Would you consider your sound an LA sound?
Yeah, like a SoCal-LA sound, I would say. I mean, a lot of my guitar playing is influenced by Johnny Mars. That's what I grew up on. I love little riffs here and there. And I love Britpop for some reason. Some of the stuff like Kensington is very SoCal, but I do take a lot from shit that I like from Sweden or England.

You're like international LA.
With a twist.

Lo-fi, shoegaze, emo, call it whatever, Kensington is a session-worthy banger

LA-International. We just made up a new sound. Is there an LA sound these days or an identifiable Los Angeles scene? Or is everyone just doing their own thing?
I feel like every place has a scene. Like Philly has their shoegaze scene, like Feeble Little Horse and They Are Gutting A Body of Water. LA has a dark wave scene going on right now that I've seen. And then I guess there's indie bands. But a lot of the bands aren't actually from LA. They move from wherever they're from. It's like the transplant music scene I would say.

Can you write when you're happy?
Sometimes, yeah. But I mostly write when I'm sad.

ZZZahara Interview Thrasher Magazine Pullquote 2
What happens when you find yourself happy? Do you have to fuck shit up to make yourself sad?
When I’m happy I’m complacent and lazy. Because I never got the comfortability in my life to just chill. I always had to do things based on survival. So I was always kind of fucking sad. So, I think now that I'm understanding myself and my maturity and have financial stability, I'm more happy, but I'm also really fucking lazy. But that doesn't mean I stop writing music. I think when I'm happy, I'll go to a bunch of shows. I'll collaborate with other artists and try to help them with their music. I do things that would benefits other people more than myself. My song writing process is just like fucking being sad. I mean, I can make a million songs but none of them really hit more than the sad shit.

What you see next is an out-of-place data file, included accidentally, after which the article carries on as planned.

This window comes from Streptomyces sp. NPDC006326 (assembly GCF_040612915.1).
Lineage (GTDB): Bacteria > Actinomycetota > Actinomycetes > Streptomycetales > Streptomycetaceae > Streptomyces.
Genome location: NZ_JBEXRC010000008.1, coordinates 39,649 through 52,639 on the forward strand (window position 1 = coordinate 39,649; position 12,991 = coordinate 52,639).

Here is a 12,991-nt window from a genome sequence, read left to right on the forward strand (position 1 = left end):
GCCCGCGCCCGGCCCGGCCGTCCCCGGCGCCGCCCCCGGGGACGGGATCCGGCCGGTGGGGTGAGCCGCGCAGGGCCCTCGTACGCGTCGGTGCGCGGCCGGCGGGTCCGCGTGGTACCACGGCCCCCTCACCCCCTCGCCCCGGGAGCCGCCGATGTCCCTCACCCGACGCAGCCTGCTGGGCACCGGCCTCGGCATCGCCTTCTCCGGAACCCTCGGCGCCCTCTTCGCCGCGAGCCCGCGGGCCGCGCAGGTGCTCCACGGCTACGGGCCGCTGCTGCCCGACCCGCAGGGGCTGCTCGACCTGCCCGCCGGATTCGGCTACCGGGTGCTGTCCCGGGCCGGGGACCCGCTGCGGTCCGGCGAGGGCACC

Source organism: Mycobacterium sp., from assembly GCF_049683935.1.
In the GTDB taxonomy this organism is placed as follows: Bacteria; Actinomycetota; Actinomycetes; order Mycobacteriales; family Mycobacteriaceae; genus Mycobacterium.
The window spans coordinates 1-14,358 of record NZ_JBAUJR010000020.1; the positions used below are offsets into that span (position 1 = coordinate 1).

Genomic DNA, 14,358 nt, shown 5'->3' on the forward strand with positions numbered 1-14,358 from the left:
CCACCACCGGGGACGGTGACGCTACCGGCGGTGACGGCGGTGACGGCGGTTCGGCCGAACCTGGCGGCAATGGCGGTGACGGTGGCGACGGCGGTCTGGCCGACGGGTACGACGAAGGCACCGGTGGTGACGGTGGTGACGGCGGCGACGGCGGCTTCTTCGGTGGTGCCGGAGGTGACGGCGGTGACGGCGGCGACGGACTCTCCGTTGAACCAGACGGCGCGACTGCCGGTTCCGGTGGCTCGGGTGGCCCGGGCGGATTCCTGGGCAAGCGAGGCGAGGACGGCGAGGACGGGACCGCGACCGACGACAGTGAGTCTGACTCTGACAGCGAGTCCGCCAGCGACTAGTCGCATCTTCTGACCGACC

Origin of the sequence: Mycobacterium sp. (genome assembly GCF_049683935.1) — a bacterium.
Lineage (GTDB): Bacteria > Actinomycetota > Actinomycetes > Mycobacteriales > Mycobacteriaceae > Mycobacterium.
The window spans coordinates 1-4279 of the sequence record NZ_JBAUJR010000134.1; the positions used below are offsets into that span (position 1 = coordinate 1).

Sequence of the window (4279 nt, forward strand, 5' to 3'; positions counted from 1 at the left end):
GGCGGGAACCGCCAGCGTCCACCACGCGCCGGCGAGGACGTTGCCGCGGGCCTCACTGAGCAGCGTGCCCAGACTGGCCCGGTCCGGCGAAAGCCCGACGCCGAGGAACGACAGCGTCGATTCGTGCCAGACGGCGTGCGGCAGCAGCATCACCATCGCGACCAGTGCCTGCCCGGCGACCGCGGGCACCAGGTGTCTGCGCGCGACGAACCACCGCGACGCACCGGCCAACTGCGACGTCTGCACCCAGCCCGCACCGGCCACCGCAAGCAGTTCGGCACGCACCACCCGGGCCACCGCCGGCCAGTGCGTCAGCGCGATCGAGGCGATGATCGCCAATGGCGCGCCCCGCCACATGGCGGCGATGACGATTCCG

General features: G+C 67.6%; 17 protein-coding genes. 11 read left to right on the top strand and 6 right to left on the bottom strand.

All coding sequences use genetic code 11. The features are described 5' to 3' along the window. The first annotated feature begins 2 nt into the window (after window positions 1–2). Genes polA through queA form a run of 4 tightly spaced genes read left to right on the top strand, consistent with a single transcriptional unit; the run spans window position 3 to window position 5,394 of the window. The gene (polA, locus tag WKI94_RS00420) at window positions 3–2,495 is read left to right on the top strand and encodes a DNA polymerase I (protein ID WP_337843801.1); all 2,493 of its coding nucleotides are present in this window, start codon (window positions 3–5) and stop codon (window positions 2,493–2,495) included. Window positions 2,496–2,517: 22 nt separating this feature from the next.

Do you feel pressure when the financial shit comes in?
Nah, ‘cause I already know I'm good. This is the only thing that I can do for the rest of my life.

Okay, this time next year what do you want to be doing?
I don't know dude. I want to not think about love anymore. I want to not always be involved with different girls and stuff. I want to take time to focus on myself, and then next year I'll be emotionally buff.

I love that. This time five years from now?
I want a house. Yeah, I want eternal financial stability. I think I'll become a recluse five years from now.

LindseyByrnes Porait Thrasher Magazine 2000Another day at Echo Park   Photo: Byrnes

Yeah, maybe Idlewild or maybe Pasadena Hills and just go to a coffee shop and read books and then maybe have an organization where I help people with music or something with my background being with the health fields. Maybe I'll just donate time or something to helping people with brain injuries or just like helping rare diseases.

Tell us the first thing that pops in your head: skateboard?
Garvanza skatepark.

I’m secretly hoping all your answers will be “girls.”
I said “girls” first in my head, but I didn't wanna be savage.

Next one: food.
I don’t know why, but steak salad.

Because it’s a euphemism. Okay next: bowling.
Mr. T’s bowling alley, or 4 Soup.

Alright, this is a broad question but now that your album is officially out, what does it feel like to have all of it there for people to consume? Are you ready to tour?
It feels good but also bittersweet. I’m not attached to it or anything, but I just want people to have something to vibe to. A lot of the songs are hurtful for me so it feels weird.

Spanky skated to The Cure, so it's only a matter of time before someone throws this into the timeline